There are recurring scenes where Eva is scrubbing the exterior of her house in an attempt to remove the red paint that was purposefully splattered. As a viewer, we understand that she has blood on her hands and she seems resigned to the fact that she is now a social outcast, even a pariah. We spend much of the movie in Eva’s jumbled thoughts as she tries to piece together what has happened and why. Of course, there is no simple answer. The title explains what was missing all along. There was no communication and no willingness to confront the problem … a psychopathic son born to a disenchanted woman who refuses to get past her lost dreams. To say they all paid the price is an understatement.

This film has a very limited audience, though my claim is that Ms. Swinton was quite deserving of an Oscar nomination. She wears defeat like a mask and lives in isolation better than most could. Even the music is offbeat and unusual in its use … thanks to Radiohead’s Jonny Greenwood. As filmmaking, this is high art. As storytelling, it’s a bit muddled and quite a downer.

SEE THIS MOVIE IF: you want to feel better about the kids you are raising

SKIP THIS MOVIE IF: you are looking for helpful parenting tips

watch the trailer:


CITY ISLAND (2009)

April 4, 2010

 Greetings again from the darkness. I am always amazed, amused and somewhat satisfied when a writer gathers up multiple stereotypes, massages the conflict and dialogue, and emerges with a script that captures interest and holds attention. Writer/director Raymond De Felitta has done just that with working class Italian New Yorkers.

All story lines revolve around the secrets each of the family members keep from the others. Sure, we all understand that two-way communication and trust create a much stronger and healthier family, but sometimes, it’s just not that simple.

Andy Garcia plays the head of this secretive bunch and he sets the stage with two whoppers. The first is his slinking off to acting classes while chasing his lifelong dream of becoming an actor – like his inspiration, Marlon Brando. To cover this one up, he tells his wife (Julianna Margulies) that he is off to another poker game, unaware that she interprets this as code for his having an affair.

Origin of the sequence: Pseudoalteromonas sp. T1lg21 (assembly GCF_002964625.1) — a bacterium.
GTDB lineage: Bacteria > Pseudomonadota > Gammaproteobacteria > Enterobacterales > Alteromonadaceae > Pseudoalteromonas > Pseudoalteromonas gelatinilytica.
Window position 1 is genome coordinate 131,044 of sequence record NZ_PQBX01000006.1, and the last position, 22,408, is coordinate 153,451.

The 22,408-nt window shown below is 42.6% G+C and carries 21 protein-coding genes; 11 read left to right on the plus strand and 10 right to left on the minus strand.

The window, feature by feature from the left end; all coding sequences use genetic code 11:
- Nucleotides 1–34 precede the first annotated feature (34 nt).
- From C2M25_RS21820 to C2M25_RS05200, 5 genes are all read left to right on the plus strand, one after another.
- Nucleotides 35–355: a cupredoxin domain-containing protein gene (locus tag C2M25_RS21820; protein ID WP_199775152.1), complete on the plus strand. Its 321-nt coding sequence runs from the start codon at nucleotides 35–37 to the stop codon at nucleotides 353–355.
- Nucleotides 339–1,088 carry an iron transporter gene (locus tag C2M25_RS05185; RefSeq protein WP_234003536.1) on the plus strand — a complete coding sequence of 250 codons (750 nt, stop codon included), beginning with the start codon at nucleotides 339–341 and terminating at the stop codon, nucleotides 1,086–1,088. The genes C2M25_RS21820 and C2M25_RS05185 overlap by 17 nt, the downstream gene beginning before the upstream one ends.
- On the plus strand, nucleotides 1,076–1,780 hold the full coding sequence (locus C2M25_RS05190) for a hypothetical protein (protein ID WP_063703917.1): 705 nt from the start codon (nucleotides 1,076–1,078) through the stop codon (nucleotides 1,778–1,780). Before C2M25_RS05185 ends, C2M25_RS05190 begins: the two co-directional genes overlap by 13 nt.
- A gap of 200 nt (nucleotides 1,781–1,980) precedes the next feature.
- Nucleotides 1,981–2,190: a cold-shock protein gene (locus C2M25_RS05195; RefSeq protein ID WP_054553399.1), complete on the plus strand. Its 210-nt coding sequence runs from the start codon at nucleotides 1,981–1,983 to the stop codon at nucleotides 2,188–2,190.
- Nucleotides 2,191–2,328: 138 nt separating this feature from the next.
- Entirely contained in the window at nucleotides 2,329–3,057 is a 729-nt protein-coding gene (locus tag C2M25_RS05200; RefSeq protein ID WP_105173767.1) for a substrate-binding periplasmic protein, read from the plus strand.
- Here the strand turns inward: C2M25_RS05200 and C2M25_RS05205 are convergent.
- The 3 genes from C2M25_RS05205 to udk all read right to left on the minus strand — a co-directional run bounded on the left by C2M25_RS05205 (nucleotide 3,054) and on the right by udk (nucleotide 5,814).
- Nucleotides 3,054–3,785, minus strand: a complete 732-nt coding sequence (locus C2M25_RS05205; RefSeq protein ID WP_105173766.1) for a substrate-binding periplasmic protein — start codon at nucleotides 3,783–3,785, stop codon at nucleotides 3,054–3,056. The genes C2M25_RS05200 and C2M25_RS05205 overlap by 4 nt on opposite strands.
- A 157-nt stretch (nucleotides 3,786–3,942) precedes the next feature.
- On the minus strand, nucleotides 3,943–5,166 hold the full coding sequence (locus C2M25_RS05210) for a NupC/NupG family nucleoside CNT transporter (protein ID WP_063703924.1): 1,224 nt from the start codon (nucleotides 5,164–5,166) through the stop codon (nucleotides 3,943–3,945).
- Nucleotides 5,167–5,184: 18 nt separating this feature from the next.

They have a daughter (Dominik Garcia-Lorido) who has lost her college scholarship and is saving money to re-enroll by working (secretly) as a stripper. Guess what?  Her parents don’t know.  Their odd ball son (Ezra Miller), who believes he is too smart to attend classes, develops an online fetish habit that ends up VERY close to home.  Again, his parents are oblivious.

In most films, this would be plenty of ammunition to create havoc among the players. Not here. Garcia’s second, and much larger secret, throws this dysfunctional family into a tailspin – and he somehow is the last to realize. Emily Mortimer, Steven Strait and Alan Arkin all provide strong support to the story and this “family”.

Mr. De Felitta explored some of these family topics in The Thing About My Folks, but here he is working with his own script. The balance between comedy, conflict and insight is actually very good; though, the New Yorker habit of loud mealtime conversation is somewhat discomforting for this southern boy. Still, I have nothing but positive things to say about how the stereotypes end up providing self-realization to each of the characters, and even more importantly, an understanding of what their family really is. Good stuff here.